The New York Times knew when it newly hired tech writer Sarah Jeong as an editorial board member that she had a history of crude, racist tweets, some directed at Trump.

Is this war between Trump and the media unprecedented?

Not quite.

So far, Trump’s attacks are verbal, and subject to public debate. Unlike his predecessors, he has not yet secretly weaponized the government to spy on and harass journalists he doesn’t like.

Reporters loved Barack Obama. But his Justice Department improperly and secretly surveilled Associated Press reporters and monitored the phone calls and emails of Fox News reporter James Rosen.

President John Adams in 1798 pushed through Sedition Act, barring journalistic criticism of the government.

Woodrow Wilson systematically had reports censored that he felt were critical of his wartime administration. His state-run propaganda machine, the “Committee on Public Information,” had a creepy French Revolutionary ring to it.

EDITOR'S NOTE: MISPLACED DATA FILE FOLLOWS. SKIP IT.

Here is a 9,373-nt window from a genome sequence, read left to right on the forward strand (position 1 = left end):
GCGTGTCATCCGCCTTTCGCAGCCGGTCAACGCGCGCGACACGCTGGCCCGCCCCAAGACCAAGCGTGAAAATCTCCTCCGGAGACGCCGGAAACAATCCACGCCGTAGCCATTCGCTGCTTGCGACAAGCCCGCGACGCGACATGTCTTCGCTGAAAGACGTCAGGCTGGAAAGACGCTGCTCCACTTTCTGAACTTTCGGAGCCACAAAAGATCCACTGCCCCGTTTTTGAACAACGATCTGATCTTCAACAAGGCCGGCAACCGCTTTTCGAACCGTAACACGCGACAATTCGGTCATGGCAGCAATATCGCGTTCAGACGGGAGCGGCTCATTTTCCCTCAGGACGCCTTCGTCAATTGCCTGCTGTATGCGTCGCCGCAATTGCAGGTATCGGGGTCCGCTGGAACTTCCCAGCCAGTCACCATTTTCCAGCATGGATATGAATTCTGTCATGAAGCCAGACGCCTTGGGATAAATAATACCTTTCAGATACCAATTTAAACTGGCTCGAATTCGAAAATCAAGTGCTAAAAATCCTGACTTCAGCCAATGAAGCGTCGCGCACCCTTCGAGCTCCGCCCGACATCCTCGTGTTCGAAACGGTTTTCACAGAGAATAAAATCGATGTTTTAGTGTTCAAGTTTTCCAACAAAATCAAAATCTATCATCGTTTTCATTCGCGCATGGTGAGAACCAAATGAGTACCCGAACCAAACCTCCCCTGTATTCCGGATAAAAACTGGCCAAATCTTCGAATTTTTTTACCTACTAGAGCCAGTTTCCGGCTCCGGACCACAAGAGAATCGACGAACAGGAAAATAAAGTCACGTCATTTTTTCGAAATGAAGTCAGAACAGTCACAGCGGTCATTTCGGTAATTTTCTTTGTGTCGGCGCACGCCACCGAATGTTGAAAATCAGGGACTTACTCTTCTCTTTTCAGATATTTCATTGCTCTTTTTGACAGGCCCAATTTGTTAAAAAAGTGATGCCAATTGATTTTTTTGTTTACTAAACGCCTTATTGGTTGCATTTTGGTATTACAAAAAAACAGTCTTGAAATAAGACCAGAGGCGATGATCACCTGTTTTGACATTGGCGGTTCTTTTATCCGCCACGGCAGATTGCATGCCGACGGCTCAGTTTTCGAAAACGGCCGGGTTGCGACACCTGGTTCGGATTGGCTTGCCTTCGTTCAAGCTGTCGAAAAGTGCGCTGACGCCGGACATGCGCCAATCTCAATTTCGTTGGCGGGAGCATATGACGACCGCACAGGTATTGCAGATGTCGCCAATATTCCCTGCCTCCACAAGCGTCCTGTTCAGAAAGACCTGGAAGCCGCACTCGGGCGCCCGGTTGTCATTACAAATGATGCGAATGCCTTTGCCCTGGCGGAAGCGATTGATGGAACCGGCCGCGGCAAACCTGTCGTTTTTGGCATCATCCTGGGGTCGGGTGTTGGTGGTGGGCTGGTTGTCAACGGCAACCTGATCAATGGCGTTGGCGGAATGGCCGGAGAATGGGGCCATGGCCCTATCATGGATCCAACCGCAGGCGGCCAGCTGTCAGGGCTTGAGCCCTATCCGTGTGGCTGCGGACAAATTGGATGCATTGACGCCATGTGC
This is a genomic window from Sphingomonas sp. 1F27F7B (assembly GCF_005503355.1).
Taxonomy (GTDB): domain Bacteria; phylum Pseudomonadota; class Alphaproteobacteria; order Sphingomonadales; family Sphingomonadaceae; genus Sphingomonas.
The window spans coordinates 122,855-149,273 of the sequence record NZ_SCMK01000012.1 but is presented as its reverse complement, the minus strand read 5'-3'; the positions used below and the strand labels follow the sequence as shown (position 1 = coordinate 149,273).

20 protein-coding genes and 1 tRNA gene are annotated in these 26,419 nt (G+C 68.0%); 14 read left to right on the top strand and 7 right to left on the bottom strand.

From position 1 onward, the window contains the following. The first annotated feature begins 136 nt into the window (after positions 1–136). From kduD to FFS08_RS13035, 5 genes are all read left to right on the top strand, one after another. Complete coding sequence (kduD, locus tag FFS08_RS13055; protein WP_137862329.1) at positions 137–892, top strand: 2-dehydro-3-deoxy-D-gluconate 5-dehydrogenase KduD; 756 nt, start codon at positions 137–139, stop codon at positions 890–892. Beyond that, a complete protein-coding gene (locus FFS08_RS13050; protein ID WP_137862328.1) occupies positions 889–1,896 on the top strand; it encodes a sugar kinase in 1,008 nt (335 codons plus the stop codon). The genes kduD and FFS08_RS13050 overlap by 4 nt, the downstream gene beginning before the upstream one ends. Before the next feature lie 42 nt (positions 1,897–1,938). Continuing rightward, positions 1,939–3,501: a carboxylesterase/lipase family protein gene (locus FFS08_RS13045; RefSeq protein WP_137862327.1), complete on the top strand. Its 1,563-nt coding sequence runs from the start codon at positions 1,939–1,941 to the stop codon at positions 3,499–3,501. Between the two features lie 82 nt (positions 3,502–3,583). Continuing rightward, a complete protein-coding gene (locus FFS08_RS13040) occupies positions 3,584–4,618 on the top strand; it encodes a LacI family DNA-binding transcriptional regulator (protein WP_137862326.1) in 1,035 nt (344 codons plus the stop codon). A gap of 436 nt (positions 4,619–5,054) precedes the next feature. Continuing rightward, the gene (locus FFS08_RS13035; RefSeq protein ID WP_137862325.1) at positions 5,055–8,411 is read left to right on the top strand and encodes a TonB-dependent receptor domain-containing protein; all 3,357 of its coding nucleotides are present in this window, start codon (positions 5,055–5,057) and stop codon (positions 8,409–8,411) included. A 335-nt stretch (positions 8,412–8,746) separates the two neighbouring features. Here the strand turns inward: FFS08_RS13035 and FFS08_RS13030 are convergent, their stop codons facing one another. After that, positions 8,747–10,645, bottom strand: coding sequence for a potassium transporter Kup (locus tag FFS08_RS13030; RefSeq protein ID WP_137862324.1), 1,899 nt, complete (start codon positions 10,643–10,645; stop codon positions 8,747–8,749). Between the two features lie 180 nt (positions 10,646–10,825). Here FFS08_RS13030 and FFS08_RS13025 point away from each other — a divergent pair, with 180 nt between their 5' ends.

Liberal icon Franklin D. Roosevelt makes Trump’s bluster about the media look relatively amateurish. FDR used the Federal Communications Commission to stifle critical news. Roosevelt’s congressional allies tried to push through a “libel bill” to criminalize hostile reporting. At a press conference in the middle of World War II, Roosevelt once handed a reporter a Nazi Iron Cross and told him that another journalist whom FDR hated had earned it.

John F. Kennedy had the CIA wiretap two Washington reporters.

There is no doubt that Trump should ease off his blanket condemnations of the journalists and their profession. But for their part, reporters have to stop creating news where there is none. And they should refrain from personal attacks on the president and his family, and from stereotyping Trump supporters as garbage.